(b) Notwithstanding more restrictive limitations placed on the board by the governing documents, the board may not impose a regular assessment that is more than 20 percent greater than the regular assessment for the association’s preceding fiscal year or impose special assessments which in the aggregate exceed 5 percent of the budgeted gross expenses of the association for that fiscal year without the approval of a majority of a quorum of members, pursuant to Section 4070, at a member meeting or election.
(c) For the purposes of this section, “quorum” means more than 50 percent of the members.
AugustinD


Posts:4421


11/20/2020 1:10 PM  
Posted By DavidF22 on 11/20/2020 12:51 PM
[snippage] I do believe California and Florida limit annual increases to certain percentages before shareholder votes are required. Lots of homes in those places and I don’t see any movements for repeal. I also believe there’s at least one other state, but would have to check.
The title of this thread and some of the verbiage in the first post threw me off. Now I am 'wised up' (along with being a wise guy) and see the following:
Posted By DavidF22 on 11/20/2020 7:30 AM
a number of us would like to have caps on annual increases in dues and assessments (yes, we have annual assessments for capital improvements).
As I noted above, California's HOA/condo statute has such a cap. I am looking at Florida's statutes and do not think they have a cap on assessment increases. Same for South Carolina's, Texas's and Arizona's statutes.

Regardless, from general reading I do think nationwide many HOA's governing documents have a percentage cap on annual assessment increases.

California is big enough that I'd say its 20% cap on assessment increases is a good guide.

If your group is successful in passing an amendment that will impose a cap on the regular assessment, then I think there's the issue of putting a cap on special assessment.

One of the other challenges will be getting the board's cooperation on the mechanics of a vote to amend the governing documents. If the board does not favor the amendment (and yours will not), anticipate a few to several years of litigation.
JohnC46
(South Carolina)

Posts:10130


11/20/2020 1:21 PM  
David

Are you saying your BOD regularly goes above a 20% yearly increase? With a 20% increase per year, dues could double in less than 4 years.

We had a 40% dues increase one year but we did such a good job presenting why it was needed, only 1 of 112 owners tried to get it stopped and we stopped him fast. And no, are owners did not get to vote on it. The BOD can do it once a year.
AugustinD


Posts:4421


11/20/2020 1:22 PM  
Here are a couple of New York HOA Declarations I pulled up with caps on assessment increase. Triple check my work, please.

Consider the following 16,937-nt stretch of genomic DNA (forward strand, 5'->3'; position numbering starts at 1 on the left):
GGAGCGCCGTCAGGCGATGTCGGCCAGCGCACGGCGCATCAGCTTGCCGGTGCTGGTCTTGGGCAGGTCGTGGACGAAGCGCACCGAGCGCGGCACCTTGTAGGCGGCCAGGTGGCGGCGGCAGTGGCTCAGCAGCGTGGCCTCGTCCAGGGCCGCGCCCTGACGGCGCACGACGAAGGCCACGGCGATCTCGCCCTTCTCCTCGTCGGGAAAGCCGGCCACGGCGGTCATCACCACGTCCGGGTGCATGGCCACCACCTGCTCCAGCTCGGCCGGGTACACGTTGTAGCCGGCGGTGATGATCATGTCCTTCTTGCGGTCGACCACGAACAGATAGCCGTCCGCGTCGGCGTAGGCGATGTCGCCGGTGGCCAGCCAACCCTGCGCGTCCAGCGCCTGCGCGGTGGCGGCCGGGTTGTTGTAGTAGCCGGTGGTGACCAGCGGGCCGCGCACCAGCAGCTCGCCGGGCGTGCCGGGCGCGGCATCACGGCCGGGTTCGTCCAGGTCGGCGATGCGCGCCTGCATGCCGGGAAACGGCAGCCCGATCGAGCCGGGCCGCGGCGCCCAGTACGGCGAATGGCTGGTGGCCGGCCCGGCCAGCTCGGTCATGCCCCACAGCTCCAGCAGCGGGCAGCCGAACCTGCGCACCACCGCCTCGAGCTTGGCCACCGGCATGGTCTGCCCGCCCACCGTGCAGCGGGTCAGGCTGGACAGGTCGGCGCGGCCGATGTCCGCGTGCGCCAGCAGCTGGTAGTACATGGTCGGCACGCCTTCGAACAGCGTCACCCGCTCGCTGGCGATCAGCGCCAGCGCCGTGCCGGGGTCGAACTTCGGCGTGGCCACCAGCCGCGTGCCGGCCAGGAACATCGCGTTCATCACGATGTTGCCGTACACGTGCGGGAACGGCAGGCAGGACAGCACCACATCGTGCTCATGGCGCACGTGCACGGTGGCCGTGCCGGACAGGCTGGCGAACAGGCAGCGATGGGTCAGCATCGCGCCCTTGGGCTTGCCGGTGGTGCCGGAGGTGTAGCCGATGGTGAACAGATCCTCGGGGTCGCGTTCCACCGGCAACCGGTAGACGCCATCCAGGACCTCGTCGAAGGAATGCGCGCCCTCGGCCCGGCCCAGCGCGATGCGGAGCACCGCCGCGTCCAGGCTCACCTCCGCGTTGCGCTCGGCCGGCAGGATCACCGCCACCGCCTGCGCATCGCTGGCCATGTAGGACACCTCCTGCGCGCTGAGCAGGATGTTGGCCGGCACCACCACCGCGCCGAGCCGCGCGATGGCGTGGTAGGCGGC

https://esd.ny.gov/sites/default/files/Radisson%20Declaration%20thru%20Amendment%2047.pdf
"(b) Maximum Residential Annual Assessments
From and after November 1st of the year in which the first Lot is conveyed to an Owner, the maximum Annual Assessment levied with respect to a Residential Lot may be increased each year (i) not more than five percent (5%) over the Annual Assessment for the previous year or an amount equal to the increase in the Consumer Price Index for such preceding year whichever is greater without any vote of the Class A Residential members or (ii) more than five percent (5%) over the Annual Assessment for the previous year by an affirmative vote of twothirds (2/3) of Class A Residential members who are voting in person or by written proxy at a Referendum duly called for such purpose."

https://www.briaridgehomeownersassociation.com/uploads/1/2/3/1/123109530/declaration-of-covenantsrevised-edition.pdf
(a) From and after January 1 of the year immediately following the conveyance of the
first Lot to an Owner, the maximum annual assessment may be increased each year not more
than 3% above the maximum assessment for the previous year without a vote of the membership.
JohnC46
(South Carolina)

Posts:10130


11/20/2020 1:25 PM  
Posted By JohnC46 on 11/20/2020 1:21 PM
David

Are you saying your BOD regularly goes above a 20% yearly increase? With a 20% increase per year, dues could double in less than 4 years.

We had a 40% dues increase one year but we did such a good job presenting why it was needed, only 1 of 112 owners tried to get it stopped and we stopped him fast. And no, are owners did not get to vote on it. The BOD can do it once a year.




ADD ON

Our BOD can raise dues without approval, but a Special Assessment would require 75% of our owners saying Yes to it.
DavidF22
(New York)

Posts:73


11/20/2020 1:49 PM  
Posted By AugustinD on 11/20/2020 1:22 PM
Here are a couple of New York HOA Declarations I pulled up with caps on assessment increase. Triple check my work, please.

https://esd.ny.gov/sites/default/files/Radisson%20Declaration%20thru%20Amendment%2047.pdf